At motherly but lithe Lita’s slippery little bar on Airport Road – which was of the sort found in every corner of Manila – laughing girls in very off the shoulder dresses and men waving guns around in what was usually bluffing, and numbered rooms upstairs that had fairly fresh sheets on the beds – at Lita’s I am on a bar stool and Mercie is wrapped around me and we are downing San Mig beers rapidly, the last round bought by Sergeant Arellano, a policeman who it Lita’s protector, and outside are the familiar haunting shouts – balut, balut, balut – which up till now I have been able to ignore, but Sergeant Arellano days it will be hospitality tonight, and he calls for the outdoor salesman of balut, balut being not quite hatched ducks in their eggs. You knock off the top, and bite into the well developed duck embryo, blood and all and its strangely colored odiferous parts. You take a bite, and look at the veins and the bitten bones of the part that remains, then you are supposed to drink deep from the open shell the liquid in which the now decapitated duck had been hatching. I’ve managed to avoid this so far, though everyone on Airport road knows what a good sport I am, but I just cannot face actual ingestion of balut.
Sergeant Arellano is scowling and talking about Philippine hospitality again, and Mercie is looking really worried, a look I have never seen on her face in this place where there can be so much cause for worry, and so I have the egg in my hand, and I’ve knocked the top off, and I move the egg away thinking maybe this is enough, and then I see that Sergeant Arellano, talking ever more sternly about hospitality, has his revolver out…..
My precarious relationship to food began way back in darkest Connecticut where we had a kind of classic unseasoned Wasp food – overcooked vegetables, stringy liver, oily mackerel, the saving grace being that portions were so small, but even that was not a refuge for there was my also Southern grandmother always present making sure that whatever else we were eating or avoiding we refilled our plates with congealed grits and piles of snot-like okra.
This was in the background a couple of months ago, when I decided that it was time I learned to cook. I had long fancied myself a gourmet, but maybe it was pure bluff, maybe I could not escape my past. Food was supposed to be awful, and men were supposed to be incompetent. Poole men, for instance, could never learn to carve, even for occasions when there really was something to carve. They certainly could not built things – but I took comfort in what I had done when I began to paint 20 years ago. I went to the hardware store over on Seventh Avenue and talked them into precise instructions for what kind of lumber I would need for the shelves I needed to hold my supplies – for I was doing huge things now, including sculpture – and how I could put up heavy shelves without the walls giving in – what I needed to make sure they were level as well as strong. Well, I beat my fate that time, and maybe now I could do it again.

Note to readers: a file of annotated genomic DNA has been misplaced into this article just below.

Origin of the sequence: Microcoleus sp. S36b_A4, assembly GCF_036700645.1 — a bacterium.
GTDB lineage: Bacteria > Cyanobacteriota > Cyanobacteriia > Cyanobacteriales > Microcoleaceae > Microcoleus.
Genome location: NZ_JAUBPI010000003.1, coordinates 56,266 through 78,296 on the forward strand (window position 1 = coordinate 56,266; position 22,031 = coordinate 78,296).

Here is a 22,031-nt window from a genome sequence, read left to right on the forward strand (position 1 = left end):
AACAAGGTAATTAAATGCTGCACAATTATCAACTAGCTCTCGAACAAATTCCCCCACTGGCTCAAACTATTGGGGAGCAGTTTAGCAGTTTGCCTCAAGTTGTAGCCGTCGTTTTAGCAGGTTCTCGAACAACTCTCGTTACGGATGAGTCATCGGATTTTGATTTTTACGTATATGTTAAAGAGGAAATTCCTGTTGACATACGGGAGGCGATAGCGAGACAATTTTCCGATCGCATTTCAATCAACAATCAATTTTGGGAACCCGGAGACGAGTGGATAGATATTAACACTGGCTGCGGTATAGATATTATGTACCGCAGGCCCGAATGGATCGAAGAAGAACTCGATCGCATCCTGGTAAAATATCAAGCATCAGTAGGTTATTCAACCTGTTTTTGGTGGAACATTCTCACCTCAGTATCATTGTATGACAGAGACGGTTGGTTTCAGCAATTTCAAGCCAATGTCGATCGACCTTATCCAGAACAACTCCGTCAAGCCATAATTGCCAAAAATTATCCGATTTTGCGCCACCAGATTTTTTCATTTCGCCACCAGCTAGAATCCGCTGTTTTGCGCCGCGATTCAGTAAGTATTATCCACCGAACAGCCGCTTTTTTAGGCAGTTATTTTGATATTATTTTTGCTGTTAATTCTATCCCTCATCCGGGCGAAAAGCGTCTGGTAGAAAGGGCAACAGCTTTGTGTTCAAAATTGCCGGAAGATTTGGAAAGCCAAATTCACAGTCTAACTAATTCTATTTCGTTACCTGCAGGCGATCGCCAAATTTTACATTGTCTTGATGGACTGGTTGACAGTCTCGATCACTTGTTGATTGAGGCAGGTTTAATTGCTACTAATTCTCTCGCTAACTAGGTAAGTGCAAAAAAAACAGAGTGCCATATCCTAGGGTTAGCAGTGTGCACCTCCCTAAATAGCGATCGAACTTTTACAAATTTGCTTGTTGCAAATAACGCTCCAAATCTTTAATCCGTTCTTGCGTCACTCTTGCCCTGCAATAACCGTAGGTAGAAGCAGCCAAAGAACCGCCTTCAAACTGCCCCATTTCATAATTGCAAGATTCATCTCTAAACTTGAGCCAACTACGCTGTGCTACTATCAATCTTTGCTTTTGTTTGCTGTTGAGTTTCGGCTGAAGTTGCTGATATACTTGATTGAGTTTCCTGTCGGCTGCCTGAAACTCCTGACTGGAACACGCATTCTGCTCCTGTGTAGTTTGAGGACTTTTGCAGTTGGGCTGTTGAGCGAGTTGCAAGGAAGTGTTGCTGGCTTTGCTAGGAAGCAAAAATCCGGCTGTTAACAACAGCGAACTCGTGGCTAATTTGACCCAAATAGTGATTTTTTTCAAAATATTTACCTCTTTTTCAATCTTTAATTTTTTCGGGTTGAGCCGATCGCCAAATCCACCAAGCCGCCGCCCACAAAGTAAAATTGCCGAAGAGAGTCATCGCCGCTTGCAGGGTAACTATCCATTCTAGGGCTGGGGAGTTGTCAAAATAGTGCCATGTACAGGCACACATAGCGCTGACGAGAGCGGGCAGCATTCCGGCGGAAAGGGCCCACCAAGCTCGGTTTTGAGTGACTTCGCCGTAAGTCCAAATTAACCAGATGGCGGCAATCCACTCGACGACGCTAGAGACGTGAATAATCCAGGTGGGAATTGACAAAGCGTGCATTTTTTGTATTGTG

I have found support. In a short time I have put together a library on cooking that is about as large at the almost instant libraries I assembled when I plunged into visual art, and again when I dove into theology. And I have found help with this version of art as I had with others. Classes. Books. But also regular people. With an old friend I did a pork tenderloin that I think would please any connoisseur and sure pleased me. With someone else who had the benefit of an Italian grandmother I did lasagna, several kinds by now, and all sorts of sauces and of course meat balls such as few Wasps has ever seen much less eaten. And I do all sorts of spontaneous mixtures of meat and chicken and vegetables and fish and spices and herbs, always with sauces. I have begun to assemble more equipment such as a heavy meat bounder that I finally found upstairs at Zabar's so that I could flatten out cutlets the way my more unfortunate friends remembered their ethnic grandmothers doing.
Recipes? Instructions from the books? Proper measuring and timing. Proper seasoning – done mostly by instinct and smell and intuition by me who never saw a clove of garlic until he left home. It was like when I started painting – and I got the books and signed up for the courses and learned anatomy and color theory and all the rest but then almost instantly went off on my own whether doing figurative or abstract work, almost immediately going beyond any given plan – which is something it took me so long to discover in writing that when I did I embark on it there, too, everything in my life changed. If feels just like this with cooking. I need rosemary even though the book says I don’t. I need double or triple of any amount of garlic called for, or, really, any amount of anything called for in the plans – cooking turns out to be so much like painting and like writing and like the life I sought for so long.